There was a moment. A clearing in time. A choice. I could panic. Like I always had. I could replay the scene. Endlessly. I could lose myself in the loop. Or I could just wait it out. Let the moment be what it was. A photograph ripped from the movie. Let it play itself out. Rip the moment from time. Stay firm. Eyes on the prize. Let it go. I seized the moment. And released it.

When the fissure closed up and the Rabbi came back, he looked pleased with me. He didn't say anything. I carried my steeple on my back, my rickety structure, my real life, on the Plymouth Road. Just like my father, carrying a country on his back. Sisyphus. The Rabbi pretended he didn't notice.

But I saw his smile. That's the thing about the Rabbi. He always made sure you saw his smile.

"You hungry?" he asked.

"I could eat."

"Mexican?" he asked.

"El Oasis Taco Truck?"

"On Michigan Ave?

"Sounds good," I said.

"They have Mexican Coke. Real cane sugar."

"You paying?"

"Always," he said.



The breeze blew from the turret
As I parted his locks;
With his gentle hand
He wounded my neck
And caused all my senses to be suspended.
I remained, lost in oblivion;
My face I reclined on the Beloved.
All ceased and I abandoned myself,
Leaving my cares
forgotten among the lilies.

—St. John of the Cross, "On a Dark Night," 1588 or 1589


I want to quote here each and every lyric of Kris Kristofferson's song "To Beat the Devil." I want to so bad.


I was walking down the Plymouth Road with the Rabbi, and I was tired. Dead-dried-dessicated-bone tired. Heavy. I was so tired and so heavy that the road would not hold my weight. Gravity would not cooperate. I raised and cupped my hands like a diver—I knew I was going somewhere—but instead of ascending, I descended. Bottom dropped out. I just dropped.

And as I fell, I accelerated. And as I accelerated, I began to heat up. And pretty soon there were flames. And I blazed. As I plummeted. As I fell. As I dropped. I blazed.

Something about friction.

Everything I've ever read that stuck with me, every image that stopped the works like a wrench in the gears, every hook from every pop song, every kindness that ever terrified me, every weirdo and every dork, every landing stuck, every kiss, every charming turn of the wrist, every single one of Vincent Van Gogh's holy shoes, every moment of Grace, every God-swallowed moment in my falling life, my plummeting life, my enflamed, my entorched, my descending life, swaddled me and scorched me and reduced me to cinders.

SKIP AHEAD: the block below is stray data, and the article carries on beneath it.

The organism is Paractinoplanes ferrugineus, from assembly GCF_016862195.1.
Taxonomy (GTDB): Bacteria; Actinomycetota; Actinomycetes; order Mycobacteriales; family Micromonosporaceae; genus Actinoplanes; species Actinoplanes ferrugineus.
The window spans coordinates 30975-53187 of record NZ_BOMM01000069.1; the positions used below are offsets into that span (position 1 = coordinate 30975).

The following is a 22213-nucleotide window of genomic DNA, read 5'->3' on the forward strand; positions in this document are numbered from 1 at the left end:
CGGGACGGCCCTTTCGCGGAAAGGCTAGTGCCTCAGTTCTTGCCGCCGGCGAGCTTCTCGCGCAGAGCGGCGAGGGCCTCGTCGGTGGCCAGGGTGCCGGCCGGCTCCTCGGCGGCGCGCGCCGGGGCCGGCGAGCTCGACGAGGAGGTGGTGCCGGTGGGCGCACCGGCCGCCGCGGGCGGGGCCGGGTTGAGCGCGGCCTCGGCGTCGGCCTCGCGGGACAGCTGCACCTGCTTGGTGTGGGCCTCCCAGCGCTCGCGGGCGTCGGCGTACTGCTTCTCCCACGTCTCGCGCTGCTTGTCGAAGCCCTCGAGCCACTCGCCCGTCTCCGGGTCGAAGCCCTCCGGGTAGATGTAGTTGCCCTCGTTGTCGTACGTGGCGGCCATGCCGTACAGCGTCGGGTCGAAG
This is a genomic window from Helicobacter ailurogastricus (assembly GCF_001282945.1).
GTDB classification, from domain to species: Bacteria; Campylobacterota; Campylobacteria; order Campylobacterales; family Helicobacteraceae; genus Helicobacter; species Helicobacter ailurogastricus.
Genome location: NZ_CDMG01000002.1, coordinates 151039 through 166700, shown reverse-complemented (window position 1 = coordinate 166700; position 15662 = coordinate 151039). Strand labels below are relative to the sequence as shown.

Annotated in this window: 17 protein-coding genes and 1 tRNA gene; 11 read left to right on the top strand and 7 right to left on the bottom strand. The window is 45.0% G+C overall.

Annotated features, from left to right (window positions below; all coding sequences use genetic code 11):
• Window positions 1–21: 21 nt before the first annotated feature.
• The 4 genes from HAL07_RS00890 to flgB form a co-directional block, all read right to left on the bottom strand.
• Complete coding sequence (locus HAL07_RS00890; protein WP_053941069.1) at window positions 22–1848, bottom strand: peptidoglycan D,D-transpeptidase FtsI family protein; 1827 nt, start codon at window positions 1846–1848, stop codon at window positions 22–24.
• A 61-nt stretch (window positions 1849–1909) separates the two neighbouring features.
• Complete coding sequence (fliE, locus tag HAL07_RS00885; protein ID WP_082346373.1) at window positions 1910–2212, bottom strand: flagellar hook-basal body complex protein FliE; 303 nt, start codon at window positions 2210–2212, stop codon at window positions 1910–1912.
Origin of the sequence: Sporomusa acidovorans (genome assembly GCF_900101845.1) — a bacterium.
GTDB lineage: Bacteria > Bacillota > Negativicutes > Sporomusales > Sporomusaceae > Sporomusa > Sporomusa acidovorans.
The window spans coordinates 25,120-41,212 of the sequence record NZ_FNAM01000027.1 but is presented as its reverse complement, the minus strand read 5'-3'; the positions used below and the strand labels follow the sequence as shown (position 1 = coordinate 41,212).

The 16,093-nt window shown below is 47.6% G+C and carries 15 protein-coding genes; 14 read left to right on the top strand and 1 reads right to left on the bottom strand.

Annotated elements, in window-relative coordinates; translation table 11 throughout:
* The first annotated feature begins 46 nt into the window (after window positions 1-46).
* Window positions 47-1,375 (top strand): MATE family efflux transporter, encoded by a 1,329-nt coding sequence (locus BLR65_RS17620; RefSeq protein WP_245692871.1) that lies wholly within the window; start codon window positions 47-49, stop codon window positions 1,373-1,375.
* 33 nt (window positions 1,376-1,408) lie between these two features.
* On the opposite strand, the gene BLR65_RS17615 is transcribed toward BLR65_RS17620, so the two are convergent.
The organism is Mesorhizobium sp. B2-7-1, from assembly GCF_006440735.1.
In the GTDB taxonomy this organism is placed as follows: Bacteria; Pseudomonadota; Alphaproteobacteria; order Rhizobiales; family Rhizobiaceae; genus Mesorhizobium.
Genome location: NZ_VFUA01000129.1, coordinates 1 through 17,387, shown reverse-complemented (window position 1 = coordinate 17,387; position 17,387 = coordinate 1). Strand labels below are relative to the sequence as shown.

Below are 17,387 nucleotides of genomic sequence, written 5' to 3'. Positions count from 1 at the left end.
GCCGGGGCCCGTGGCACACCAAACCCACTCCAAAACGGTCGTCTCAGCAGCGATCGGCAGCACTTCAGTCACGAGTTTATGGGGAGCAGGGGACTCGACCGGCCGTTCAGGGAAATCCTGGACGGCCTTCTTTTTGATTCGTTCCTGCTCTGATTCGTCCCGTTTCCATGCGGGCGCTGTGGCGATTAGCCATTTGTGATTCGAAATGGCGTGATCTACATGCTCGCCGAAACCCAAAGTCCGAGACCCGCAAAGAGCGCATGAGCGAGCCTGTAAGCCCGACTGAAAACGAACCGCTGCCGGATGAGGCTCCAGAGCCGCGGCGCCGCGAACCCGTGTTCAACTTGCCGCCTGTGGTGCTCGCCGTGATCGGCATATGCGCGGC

I just kept falling, and there was no end to the falling until the falling itself just became the environment in which you lived and moved and had your being. Until the reduction itself, the very cinderness of it all, became just the next thing from which you're going to be reduced, one more stop on the eternal underground railroad.

And so the falling itself ceased to be falling. And in fact, it became ascending. Or might as well have been. Ascending? Descending? It was just the space in which you made your peace with time and raised your children and loved your wife and tried to do something good.

One more light of the world.

"Looking good, Pilgrim!" the Rabbi said.

"Feeling good, Rabbi!" I said.

Thumbs ups all around.

"I'm not going to feel my tiredness like this all the time, am I?" I asked the Rabbi.


"Might as well enjoy it."

"That would be my advice," the Rabbi said.

We didn't laugh because we didn't have to. There is something deeper than laughter. Don't get me wrong. It's still funny. It's just deeper than laughter. Deeper than tears.

The other side of reduction is expansion. You exhale. You inhale. You exhale. You inhale. You kiss the Devil.

"Hey, Pilgrim," the Rabbi said, "you hear about the guy who said he bit himself on the forehead?"


"He stood on a chair."

"That's not funny."

"Yes it is."

"Okay. You're right. It's kind of funny."

We didn't even have to laugh on the Plymouth Road. It was just understood.